Above: Antipope Benedict XIII (1328-1423), whom St. Vincent Ferrer defended.
We have recently been able to witness an unusual, certainly curious event. That is, the convening of a “conclave” by a group that puts forward the following theory: Benedict XVI never voluntarily renounced the Papacy, but “stepped aside” while continuing to govern the Church as pope. But if he wanted to continue to govern the Church, why did he leave everything ungoverned? The Benevacantists (or “Sedeimpeditists” or “BiP”) don’t see it that way. Some of them maintain – there are divisions among them – that Benedict was forced into a position to remain silent and inactive, even while maintaining the true office of the Papacy.
Now, we use these terms even if today they are no longer valid as Benedict XVI is no longer with us. Therefore the Holy See, according to their theory, is no longer impeded and Benedict is Pope is not really possible, even with all the good will of the deceased Pontiff. In death he cannot be Pope.
But is he dead?
Because there are some who are not so convinced. Perhaps they think that the Pope has entered into “vita impedita” to continue to govern the Church from Heaven? (But what a thirst for power this Ratzinger…).
However, most of the BiP Catholics had to accept that he was dead and had to reflect on what would happen from then on.
For Fra’ Alexis Bugnolo, the solution was simple enough: to convene a conclave.
And he summoned it to a hotel in Rome, inviting all the inhabitants of Rome and surrounding areas – provided they had proof of their belonging to the Catholic Church – to vote. The date set was January 30th – this past Monday. It must be said that the two most representative exponents of this movement in Italy – Alessandro Minutella and Andrea Cionci – did not join Bugnolo’s initiative, and indeed, they decisively dissociated themselves from Bugnolo.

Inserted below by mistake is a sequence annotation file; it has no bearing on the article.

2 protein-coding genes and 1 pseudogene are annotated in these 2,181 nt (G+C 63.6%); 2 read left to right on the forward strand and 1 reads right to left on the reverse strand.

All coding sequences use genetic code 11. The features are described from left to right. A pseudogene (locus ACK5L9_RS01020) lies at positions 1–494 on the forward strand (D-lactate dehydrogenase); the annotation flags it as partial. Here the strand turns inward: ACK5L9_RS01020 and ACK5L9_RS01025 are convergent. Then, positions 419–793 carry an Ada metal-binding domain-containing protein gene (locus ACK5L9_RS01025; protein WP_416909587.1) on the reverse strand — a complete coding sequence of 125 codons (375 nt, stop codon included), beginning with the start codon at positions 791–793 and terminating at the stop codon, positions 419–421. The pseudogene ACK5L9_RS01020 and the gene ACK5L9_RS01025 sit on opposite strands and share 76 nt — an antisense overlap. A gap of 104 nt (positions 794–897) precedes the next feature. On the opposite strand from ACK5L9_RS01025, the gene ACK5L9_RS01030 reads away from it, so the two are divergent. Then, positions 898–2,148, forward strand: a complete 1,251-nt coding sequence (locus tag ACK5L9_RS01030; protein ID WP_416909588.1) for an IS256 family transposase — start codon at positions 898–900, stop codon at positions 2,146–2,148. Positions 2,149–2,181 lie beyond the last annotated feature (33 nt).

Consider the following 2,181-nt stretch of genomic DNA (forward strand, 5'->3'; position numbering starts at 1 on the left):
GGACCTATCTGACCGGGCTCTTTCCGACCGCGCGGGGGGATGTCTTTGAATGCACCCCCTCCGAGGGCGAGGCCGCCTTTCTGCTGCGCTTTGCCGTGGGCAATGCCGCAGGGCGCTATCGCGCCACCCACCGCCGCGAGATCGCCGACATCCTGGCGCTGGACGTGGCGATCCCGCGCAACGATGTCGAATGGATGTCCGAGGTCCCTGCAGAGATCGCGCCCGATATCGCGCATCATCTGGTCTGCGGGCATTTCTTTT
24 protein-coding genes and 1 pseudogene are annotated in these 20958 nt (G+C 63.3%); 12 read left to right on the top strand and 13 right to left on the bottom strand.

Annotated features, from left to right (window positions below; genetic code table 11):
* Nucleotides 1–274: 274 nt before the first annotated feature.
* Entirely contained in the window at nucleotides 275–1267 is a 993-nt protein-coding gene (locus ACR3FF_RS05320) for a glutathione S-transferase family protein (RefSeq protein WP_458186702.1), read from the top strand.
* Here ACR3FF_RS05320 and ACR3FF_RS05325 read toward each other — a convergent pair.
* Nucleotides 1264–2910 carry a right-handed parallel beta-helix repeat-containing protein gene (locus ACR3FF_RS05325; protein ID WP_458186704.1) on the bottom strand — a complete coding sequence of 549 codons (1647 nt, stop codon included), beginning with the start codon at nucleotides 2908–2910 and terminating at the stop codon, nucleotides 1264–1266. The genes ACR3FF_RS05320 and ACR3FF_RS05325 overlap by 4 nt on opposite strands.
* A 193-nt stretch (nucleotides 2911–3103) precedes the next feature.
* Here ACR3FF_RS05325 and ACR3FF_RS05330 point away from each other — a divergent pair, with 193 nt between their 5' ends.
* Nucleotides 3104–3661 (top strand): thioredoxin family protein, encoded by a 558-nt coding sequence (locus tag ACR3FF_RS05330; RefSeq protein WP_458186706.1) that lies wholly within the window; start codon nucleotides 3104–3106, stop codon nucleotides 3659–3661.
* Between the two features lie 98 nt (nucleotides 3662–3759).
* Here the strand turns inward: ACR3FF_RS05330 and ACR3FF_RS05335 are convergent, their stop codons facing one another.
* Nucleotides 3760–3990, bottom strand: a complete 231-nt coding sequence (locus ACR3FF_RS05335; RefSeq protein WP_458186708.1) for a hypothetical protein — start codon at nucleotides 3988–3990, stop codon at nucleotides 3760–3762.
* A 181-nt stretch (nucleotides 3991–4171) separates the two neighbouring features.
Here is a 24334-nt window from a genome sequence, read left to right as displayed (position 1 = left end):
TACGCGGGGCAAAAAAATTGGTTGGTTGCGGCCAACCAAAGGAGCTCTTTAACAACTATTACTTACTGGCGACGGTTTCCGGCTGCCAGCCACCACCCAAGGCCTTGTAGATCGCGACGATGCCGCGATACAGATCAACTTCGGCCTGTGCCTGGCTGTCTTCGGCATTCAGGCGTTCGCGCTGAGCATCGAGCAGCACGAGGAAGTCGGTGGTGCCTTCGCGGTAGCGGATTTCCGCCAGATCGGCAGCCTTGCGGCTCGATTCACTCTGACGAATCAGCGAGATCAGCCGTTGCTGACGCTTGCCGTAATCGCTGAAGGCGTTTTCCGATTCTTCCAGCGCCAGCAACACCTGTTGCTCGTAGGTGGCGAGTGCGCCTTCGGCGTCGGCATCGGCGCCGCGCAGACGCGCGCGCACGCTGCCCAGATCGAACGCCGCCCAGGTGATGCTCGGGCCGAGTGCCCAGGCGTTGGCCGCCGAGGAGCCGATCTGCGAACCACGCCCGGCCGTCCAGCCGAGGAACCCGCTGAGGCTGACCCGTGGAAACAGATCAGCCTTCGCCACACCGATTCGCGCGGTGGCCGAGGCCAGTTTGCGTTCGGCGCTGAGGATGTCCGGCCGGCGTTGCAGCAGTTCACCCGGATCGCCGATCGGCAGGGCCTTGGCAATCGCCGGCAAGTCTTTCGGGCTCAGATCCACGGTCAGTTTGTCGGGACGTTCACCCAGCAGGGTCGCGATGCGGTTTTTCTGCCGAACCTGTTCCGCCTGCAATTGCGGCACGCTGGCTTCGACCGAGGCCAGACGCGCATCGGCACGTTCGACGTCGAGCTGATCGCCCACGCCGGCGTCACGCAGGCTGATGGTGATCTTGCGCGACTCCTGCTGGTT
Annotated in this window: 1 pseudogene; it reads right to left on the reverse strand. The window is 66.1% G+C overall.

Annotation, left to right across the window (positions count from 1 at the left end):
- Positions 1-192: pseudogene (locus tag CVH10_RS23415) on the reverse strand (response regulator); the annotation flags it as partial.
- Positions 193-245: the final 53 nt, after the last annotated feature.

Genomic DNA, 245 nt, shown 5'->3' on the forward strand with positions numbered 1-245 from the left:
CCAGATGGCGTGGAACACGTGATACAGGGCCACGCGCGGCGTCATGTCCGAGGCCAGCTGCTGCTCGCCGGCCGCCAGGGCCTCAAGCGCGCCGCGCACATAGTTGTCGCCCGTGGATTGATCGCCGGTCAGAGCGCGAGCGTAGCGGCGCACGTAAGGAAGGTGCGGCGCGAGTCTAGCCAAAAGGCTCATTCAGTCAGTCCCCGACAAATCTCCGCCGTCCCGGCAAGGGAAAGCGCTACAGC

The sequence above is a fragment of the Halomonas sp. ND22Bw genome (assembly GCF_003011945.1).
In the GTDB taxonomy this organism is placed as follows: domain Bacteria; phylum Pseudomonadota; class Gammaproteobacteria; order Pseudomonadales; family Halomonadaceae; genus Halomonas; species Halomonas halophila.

Nevertheless, the conclave went ahead.
Now, if there is one thing that all members of this group agree on, it is that Benedict XVI was the Pope. And the implication of this is that Pope Francis (or Cardinal Bergoglio, as they call him), is a real curse, heretic and antipope – and these were the most polite definitions. All of us who observe this phenomenon were curious as to who they would elect. A rumor had reached us about a proposal to make American Bishop René Henry Gracida the Pope. But there was one small, insignificant problem: he is 100 years old. The very definition of a “transitional Pope.” Then the wait became feverish, who would they have put in Benedict XVI’s place to plug the disaster represented by Pope Francis?
As it turns out, the conclave was, according to the official press release, “Unanimous for Jorge Mario Bergoglio, as successor of St. Peter and successor of Pope Benedict XVI.”
You read that right: they elected Jorge Mario Bergoglio. It would be like telling a person whose house is on fire that to save the same house they will also need to set fire to the garage. Fra’ Bugnolo, however, was keen to inform the world (in the aforementioned press release) that he had proposed Bishop Gracida. And so, this rather fringe wing of BiP that actually attempted to elect an antipope, ended up calling all of the BiP to adhere to the same pope to whom the rest of the Catholic faithful adhere.
I feel grateful for all of this, because it has cheered up some days that otherwise would have been gray and boring.
Aurelio Porfiri is a composer, conductor, writer and educator. His music is published in Italy, France, USA, China and Germany. He has published more than 60 books. With Mons. Athanasius Schneider has published The Catholic Mass, now translated in several languages. He writes from Italy.